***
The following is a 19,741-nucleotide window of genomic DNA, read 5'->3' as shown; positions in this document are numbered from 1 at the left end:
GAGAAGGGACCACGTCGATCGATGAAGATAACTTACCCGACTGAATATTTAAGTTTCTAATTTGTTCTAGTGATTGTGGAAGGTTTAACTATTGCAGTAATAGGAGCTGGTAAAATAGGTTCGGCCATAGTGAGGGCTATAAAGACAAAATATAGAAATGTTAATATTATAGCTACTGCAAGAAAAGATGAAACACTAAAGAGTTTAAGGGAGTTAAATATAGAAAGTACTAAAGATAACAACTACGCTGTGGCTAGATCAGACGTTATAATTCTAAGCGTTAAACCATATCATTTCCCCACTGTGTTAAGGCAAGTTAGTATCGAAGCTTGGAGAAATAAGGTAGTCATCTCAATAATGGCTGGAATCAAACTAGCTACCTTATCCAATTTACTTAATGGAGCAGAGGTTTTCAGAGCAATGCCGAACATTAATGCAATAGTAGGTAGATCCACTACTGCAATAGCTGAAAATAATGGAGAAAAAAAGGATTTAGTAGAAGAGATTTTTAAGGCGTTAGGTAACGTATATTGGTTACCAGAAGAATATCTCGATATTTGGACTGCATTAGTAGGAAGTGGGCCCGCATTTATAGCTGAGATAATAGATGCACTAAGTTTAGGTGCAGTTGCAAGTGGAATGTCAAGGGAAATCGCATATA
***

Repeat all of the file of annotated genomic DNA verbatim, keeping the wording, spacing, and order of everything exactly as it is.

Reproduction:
The following is a 19,741-nucleotide window of genomic DNA, read 5'->3' as shown; positions in this document are numbered from 1 at the left end:
GAGAAGGGACCACGTCGATCGATGAAGATAACTTACCCGACTGAATATTTAAGTTTCTAATTTGTTCTAGTGATTGTGGAAGGTTTAACTATTGCAGTAATAGGAGCTGGTAAAATAGGTTCGGCCATAGTGAGGGCTATAAAGACAAAATATAGAAATGTTAATATTATAGCTACTGCAAGAAAAGATGAAACACTAAAGAGTTTAAGGGAGTTAAATATAGAAAGTACTAAAGATAACAACTACGCTGTGGCTAGATCAGACGTTATAATTCTAAGCGTTAAACCATATCATTTCCCCACTGTGTTAAGGCAAGTTAGTATCGAAGCTTGGAGAAATAAGGTAGTCATCTCAATAATGGCTGGAATCAAACTAGCTACCTTATCCAATTTACTTAATGGAGCAGAGGTTTTCAGAGCAATGCCGAACATTAATGCAATAGTAGGTAGATCCACTACTGCAATAGCTGAAAATAATGGAGAAAAAAAGGATTTAGTAGAAGAGATTTTTAAGGCGTTAGGTAACGTATATTGGTTACCAGAAGAATATCTCGATATTTGGACTGCATTAGTAGGAAGTGGGCCCGCATTTATAGCTGAGATAATAGATGCACTAAGTTTAGGTGCAGTTGCAAGTGGAATGTCAAGGGAAATCGCATATA